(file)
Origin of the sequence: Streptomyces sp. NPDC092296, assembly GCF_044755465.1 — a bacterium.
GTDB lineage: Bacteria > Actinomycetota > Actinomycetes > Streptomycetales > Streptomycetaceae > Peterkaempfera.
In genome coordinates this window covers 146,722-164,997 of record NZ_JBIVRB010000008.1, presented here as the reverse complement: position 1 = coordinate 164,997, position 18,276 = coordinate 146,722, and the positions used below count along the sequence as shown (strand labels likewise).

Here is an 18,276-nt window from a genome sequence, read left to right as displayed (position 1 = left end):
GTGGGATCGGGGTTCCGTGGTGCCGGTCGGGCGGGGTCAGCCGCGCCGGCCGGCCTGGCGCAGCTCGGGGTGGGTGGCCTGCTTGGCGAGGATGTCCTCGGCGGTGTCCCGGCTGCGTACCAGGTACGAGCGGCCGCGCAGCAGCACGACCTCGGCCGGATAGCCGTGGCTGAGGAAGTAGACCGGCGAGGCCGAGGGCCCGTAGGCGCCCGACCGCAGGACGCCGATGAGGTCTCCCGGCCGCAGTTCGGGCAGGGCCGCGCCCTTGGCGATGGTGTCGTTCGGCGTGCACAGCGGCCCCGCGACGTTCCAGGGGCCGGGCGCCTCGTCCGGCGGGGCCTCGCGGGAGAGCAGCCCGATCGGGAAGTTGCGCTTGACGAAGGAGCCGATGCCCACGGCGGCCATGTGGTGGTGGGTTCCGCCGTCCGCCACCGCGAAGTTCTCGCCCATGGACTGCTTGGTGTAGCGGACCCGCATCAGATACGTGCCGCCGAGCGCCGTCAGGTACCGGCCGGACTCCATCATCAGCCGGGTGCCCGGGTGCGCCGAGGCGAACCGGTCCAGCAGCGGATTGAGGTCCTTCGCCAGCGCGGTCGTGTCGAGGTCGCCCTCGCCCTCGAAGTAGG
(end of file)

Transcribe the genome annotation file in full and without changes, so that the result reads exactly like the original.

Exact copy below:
Origin of the sequence: Streptomyces sp. NPDC092296, assembly GCF_044755465.1 — a bacterium.
GTDB lineage: Bacteria > Actinomycetota > Actinomycetes > Streptomycetales > Streptomycetaceae > Peterkaempfera.
In genome coordinates this window covers 146,722-164,997 of record NZ_JBIVRB010000008.1, presented here as the reverse complement: position 1 = coordinate 164,997, position 18,276 = coordinate 146,722, and the positions used below count along the sequence as shown (strand labels likewise).

Here is an 18,276-nt window from a genome sequence, read left to right as displayed (position 1 = left end):
GTGGGATCGGGGTTCCGTGGTGCCGGTCGGGCGGGGTCAGCCGCGCCGGCCGGCCTGGCGCAGCTCGGGGTGGGTGGCCTGCTTGGCGAGGATGTCCTCGGCGGTGTCCCGGCTGCGTACCAGGTACGAGCGGCCGCGCAGCAGCACGACCTCGGCCGGATAGCCGTGGCTGAGGAAGTAGACCGGCGAGGCCGAGGGCCCGTAGGCGCCCGACCGCAGGACGCCGATGAGGTCTCCCGGCCGCAGTTCGGGCAGGGCCGCGCCCTTGGCGATGGTGTCGTTCGGCGTGCACAGCGGCCCCGCGACGTTCCAGGGGCCGGGCGCCTCGTCCGGCGGGGCCTCGCGGGAGAGCAGCCCGATCGGGAAGTTGCGCTTGACGAAGGAGCCGATGCCCACGGCGGCCATGTGGTGGTGGGTTCCGCCGTCCGCCACCGCGAAGTTCTCGCCCATGGACTGCTTGGTGTAGCGGACCCGCATCAGATACGTGCCGCCGAGCGCCGTCAGGTACCGGCCGGACTCCATCATCAGCCGGGTGCCCGGGTGCGCCGAGGCGAACCGGTCCAGCAGCGGATTGAGGTCCTTCGCCAGCGCGGTCGTGTCGAGGTCGCCCTCGCCCTCGAAGTAGG